Thursday, January 26, 2017
This week in my Bible Reading group on Facebook, we’ve been working through a devotional about prayer by Tim Keller. Because I’m a pastor, I’m often considered a “professional pray-er” and asked to offer the prayer before meals and at meetings. I’m always honored to be asked, but sometimes I think there can be a misconception that the prayers of pastors are somehow automatically superior to the prayers of those who aren’t in full-time ministry. That’s just not true! We all can – and should – be growing in prayer. So in this week’s blog I’m going to share a combination of some observations I’ve made over the past 12 days of this reading plan.
WHAT IS PRAYER?
What do you think of when you think of prayer? What kinds of images come to mind? Your upbringing and church background have probably influenced your answers. Is prayer something that is primarily quiet and reverent and hushed? Or is it loud and assertive and emotional? Is there a formula or repetition involved? Or is free-flowing and unscripted? Is it always happy and worshipful? Or can it be mournful and desperate? Is there a right way to pray? Or a better way to pray?
As Keller points out, the book of Psalms is the inspired prayer book of the Bible. In its pages we can find many examples of peaceful worship and adoration. There are also plenty of emotional cries for justice and relief. There are affirmations of who God is and recitations of what He’s done. There are times when the psalmist doesn’t feel like God is there. The reality is that prayer encompasses ALL of these things. Even the ones we might not be comfortable with.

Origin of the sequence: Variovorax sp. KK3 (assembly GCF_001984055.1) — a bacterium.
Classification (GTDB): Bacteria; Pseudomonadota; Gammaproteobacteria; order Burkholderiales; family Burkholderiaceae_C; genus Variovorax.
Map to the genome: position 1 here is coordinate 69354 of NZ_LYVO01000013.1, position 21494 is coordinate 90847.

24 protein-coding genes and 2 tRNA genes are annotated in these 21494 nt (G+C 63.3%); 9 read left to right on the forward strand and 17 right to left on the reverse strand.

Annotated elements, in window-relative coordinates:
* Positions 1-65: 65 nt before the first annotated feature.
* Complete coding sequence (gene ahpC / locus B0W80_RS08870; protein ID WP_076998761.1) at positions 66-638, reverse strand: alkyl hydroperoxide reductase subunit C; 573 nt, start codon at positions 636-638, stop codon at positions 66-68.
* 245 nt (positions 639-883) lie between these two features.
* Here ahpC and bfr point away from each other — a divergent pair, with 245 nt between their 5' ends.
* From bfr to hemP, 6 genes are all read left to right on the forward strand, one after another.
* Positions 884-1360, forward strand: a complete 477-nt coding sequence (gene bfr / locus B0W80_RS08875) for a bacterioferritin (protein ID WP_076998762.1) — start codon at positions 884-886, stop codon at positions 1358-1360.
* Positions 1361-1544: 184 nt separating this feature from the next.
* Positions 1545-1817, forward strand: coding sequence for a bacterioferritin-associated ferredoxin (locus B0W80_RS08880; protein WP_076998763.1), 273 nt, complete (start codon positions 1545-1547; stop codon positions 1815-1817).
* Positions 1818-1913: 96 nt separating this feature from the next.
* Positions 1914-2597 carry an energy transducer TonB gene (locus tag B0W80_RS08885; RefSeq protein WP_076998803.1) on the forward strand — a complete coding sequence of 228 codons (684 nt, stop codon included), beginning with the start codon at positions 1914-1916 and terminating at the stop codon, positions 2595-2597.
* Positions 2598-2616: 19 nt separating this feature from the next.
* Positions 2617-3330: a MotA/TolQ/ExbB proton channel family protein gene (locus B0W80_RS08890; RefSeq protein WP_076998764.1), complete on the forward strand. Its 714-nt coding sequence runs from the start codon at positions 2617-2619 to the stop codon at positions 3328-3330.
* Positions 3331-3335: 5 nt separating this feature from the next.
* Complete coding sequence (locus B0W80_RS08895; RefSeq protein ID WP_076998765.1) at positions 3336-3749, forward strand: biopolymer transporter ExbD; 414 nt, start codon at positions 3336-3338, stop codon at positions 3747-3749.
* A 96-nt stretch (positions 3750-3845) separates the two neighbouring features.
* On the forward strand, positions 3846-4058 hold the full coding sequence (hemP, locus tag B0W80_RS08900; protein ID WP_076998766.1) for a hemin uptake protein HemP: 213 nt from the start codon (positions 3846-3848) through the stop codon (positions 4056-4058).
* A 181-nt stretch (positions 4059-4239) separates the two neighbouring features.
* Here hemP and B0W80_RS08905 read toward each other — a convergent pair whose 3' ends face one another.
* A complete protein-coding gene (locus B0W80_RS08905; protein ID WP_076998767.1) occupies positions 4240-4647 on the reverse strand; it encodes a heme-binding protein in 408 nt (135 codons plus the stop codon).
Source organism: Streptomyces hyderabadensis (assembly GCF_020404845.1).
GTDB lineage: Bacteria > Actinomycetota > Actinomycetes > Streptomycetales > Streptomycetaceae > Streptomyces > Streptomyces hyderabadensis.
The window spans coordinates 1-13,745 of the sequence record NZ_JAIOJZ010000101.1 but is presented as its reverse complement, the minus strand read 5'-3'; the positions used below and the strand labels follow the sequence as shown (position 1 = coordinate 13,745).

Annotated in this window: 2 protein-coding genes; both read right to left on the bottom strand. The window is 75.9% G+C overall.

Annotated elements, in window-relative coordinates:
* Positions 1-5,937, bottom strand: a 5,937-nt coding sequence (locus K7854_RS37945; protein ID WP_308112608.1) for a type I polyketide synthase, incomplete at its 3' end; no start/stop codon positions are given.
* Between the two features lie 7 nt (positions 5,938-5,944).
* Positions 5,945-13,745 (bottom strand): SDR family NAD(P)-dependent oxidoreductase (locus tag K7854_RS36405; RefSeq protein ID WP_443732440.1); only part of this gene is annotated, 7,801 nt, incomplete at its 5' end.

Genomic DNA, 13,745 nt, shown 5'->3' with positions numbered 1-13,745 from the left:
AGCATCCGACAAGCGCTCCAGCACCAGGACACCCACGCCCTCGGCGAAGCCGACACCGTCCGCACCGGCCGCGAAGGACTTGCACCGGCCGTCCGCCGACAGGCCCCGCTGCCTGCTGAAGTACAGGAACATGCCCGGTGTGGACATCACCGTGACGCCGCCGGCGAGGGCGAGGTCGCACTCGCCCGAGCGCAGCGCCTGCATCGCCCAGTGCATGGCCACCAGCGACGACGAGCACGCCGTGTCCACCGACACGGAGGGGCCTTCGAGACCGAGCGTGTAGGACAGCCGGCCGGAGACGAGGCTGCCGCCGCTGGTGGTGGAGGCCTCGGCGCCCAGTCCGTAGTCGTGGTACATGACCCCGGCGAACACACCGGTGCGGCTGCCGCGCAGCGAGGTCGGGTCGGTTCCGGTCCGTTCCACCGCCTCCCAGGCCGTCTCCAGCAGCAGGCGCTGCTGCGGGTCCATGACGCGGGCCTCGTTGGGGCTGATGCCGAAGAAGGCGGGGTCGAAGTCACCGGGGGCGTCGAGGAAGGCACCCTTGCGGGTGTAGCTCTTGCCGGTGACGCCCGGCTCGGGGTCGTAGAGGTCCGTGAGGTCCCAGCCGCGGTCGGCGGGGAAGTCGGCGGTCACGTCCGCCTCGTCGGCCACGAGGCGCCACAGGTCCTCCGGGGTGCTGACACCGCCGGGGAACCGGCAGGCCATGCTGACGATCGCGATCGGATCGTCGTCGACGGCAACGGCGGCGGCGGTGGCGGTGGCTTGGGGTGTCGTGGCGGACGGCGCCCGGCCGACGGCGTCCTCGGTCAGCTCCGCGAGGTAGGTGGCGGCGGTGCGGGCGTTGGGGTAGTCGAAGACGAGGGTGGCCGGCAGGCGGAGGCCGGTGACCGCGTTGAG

Because my early religious experience had such an emphasis on emotional experience, and because that can do easily become “priority one,” I've been cautious about placing too much emphasis on the emotional. Perhaps too much so. I sense the truths shared in these devotionals are giving me freedom to experience God emotionally again and not be afraid of "letting go."
Perhaps when we fully understand and experience the love of God our emotional response will be wholly proper. So with Paul I pray: “And may you have the power to understand, as all God’s people should, how wide, how long, how high, and how deep his love is.” (Ephesians 3:18 NLT)
OUR PRIVATE PRAYER LIFE
When we think of prayer, we often think of public prayers. Those whose public prayers are eloquent or passionate are often perceived to be more mature in their faith. But true spiritual life is not measured outwardly. Certainly there are outward evidences, but the true measure of our spiritual life is only taken internally and only known by the Lord and us. Sometimes we can even deceive ourselves - if we fall into the trap of believing that since everything seems OK on the outside it must be OK on the inside.
But deep down inside, we know if our public praise is a true reflection of our inner man. I don't share this to condemn anyone, but as an encouragement to examine ourselves. There is such a depth of life and spiritual experience for those who will press through the external expectation into a worship that is "in spirit and in truth." So let us praise privately. Let us worship privately. Let us pray privately. And our outward expression will be a reflection of what's going on inside.
So just how great is God in our lives? How much glory do we give God? If the measure of His greatness were measured by our prayer life, just how great would God be? Do we trust Him enough to ask Him for everything? To truly seek Him for daily bread as well as eternal life?